Smoke over Glacier Lake at Banff National Park (C Loewen @Loewen_Ecology)
Among the consequences of our changing climate is an increase in the intensity and frequency of forest fires. Wildfire is a natural process that is vital for the healthy renewal of temperate mountain forests; however, fires also impact human populations. In addition to the direct risks they pose to human safety and infrastructure, forest fires affect public health by creating smoke. The fine particulate matter found in smoke can worsen some pre-existing health conditions and has been linked to respiratory diseases, such as asthma. Further, the smoke generated by forest fires can remain in the atmosphere for days and often travel long distances by wind.
Forest fires are difficult to predict, adding to the challenge of forecasting public smoke exposure. Health authorities currently rely on a variety of information sources to measure and predict smoke exposure, including ground surface air quality measurements, satellite measurements, weather data, and fire details (e.g., fuel type). While different methods each have their own strengths and weaknesses, researchers from the British Columbia Centre for Disease Control, University of British Columbia, and Environment and Climate Change Canada sought to strengthen their ability to predict smoke exposure with a hybrid approach that blended forecasting tools with measured air quality and satellite observations. Researchers used health indicators, collected throughout the southern portion of British Columbia during the summer fire seasons of 2014 and 2015, to compare the performance of different predictive smoke exposure models both individually and in combination. They found that blended model forecasts outperformed the conventional single model forecasts. This study shows how multiple sources of information can be used together to produce better smoke exposure projections and improve public health preparedness.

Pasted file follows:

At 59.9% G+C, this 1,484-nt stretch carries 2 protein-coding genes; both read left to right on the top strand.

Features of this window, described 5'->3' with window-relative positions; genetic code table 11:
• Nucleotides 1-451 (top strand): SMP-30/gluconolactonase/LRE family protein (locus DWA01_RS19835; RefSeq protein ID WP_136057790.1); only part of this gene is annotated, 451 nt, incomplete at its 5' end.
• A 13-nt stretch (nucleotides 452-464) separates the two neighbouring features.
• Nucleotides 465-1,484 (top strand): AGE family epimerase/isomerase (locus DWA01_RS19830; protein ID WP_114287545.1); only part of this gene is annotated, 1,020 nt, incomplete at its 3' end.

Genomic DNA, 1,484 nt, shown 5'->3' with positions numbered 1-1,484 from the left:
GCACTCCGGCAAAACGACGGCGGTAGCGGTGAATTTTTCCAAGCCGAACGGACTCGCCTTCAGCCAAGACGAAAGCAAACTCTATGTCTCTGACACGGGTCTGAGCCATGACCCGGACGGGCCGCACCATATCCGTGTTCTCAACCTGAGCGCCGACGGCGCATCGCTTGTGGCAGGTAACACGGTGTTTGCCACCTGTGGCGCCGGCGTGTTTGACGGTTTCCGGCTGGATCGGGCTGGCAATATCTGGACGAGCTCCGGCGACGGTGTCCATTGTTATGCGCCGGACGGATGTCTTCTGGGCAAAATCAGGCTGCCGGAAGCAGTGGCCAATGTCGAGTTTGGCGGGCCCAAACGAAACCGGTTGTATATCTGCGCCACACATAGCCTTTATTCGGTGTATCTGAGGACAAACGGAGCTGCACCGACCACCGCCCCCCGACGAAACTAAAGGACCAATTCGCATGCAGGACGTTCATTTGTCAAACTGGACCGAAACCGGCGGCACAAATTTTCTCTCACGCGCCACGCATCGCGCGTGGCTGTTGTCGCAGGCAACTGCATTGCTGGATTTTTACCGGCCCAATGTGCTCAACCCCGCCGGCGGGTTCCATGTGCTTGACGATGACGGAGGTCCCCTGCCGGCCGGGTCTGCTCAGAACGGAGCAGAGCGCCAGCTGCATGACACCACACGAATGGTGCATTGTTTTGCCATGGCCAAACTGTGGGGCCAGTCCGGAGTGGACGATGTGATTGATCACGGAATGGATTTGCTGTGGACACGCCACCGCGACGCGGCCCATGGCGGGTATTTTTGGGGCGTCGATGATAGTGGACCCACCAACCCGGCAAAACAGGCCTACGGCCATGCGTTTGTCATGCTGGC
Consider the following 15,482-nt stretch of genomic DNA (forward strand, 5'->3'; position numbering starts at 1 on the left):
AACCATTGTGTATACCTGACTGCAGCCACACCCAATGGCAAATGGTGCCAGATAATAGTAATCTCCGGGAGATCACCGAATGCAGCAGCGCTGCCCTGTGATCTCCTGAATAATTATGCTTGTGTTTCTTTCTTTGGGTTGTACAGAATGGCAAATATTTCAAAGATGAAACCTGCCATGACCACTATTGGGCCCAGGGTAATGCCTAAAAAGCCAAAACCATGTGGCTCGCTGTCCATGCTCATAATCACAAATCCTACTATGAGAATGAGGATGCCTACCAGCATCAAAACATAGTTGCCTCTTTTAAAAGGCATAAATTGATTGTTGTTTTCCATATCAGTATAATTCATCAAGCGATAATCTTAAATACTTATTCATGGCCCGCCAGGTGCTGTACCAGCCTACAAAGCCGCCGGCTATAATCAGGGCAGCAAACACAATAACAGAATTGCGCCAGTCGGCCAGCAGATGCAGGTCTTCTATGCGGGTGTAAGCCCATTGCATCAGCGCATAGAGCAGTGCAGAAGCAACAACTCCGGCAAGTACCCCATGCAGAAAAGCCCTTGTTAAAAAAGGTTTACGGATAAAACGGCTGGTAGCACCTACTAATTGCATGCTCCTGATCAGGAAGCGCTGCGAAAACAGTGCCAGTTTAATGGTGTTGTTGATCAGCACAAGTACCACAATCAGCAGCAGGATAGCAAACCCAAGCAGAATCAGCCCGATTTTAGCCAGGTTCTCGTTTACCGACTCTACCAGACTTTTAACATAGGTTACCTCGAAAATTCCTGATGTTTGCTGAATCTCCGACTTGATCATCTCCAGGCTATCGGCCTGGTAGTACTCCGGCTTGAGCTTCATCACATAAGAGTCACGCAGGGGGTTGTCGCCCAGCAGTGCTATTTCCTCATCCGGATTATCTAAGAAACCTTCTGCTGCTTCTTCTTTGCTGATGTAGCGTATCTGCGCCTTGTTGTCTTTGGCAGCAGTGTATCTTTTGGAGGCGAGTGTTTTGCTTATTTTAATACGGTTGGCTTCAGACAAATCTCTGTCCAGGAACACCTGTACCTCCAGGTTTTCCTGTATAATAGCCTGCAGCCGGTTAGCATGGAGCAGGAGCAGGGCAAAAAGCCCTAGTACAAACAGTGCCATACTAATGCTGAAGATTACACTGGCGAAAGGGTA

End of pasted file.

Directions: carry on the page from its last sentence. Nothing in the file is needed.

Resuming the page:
This is a summary article authored by Charlie Loewen. For further information, please see the original published research:
Weiran Yuchi, Jiayun Yao, Kathleen E. McLean, Roland Stull, Radenko Pavlovic, Didier Davignon, Michael D. Moran & Sarah B. Henderson (2016) Blending forest fire smoke forecasts with observed data can improve their utility for public health applications. Atmospheric Environment, 145:308–317 (doi:10.1016/j.atmosenv.2016.09.049).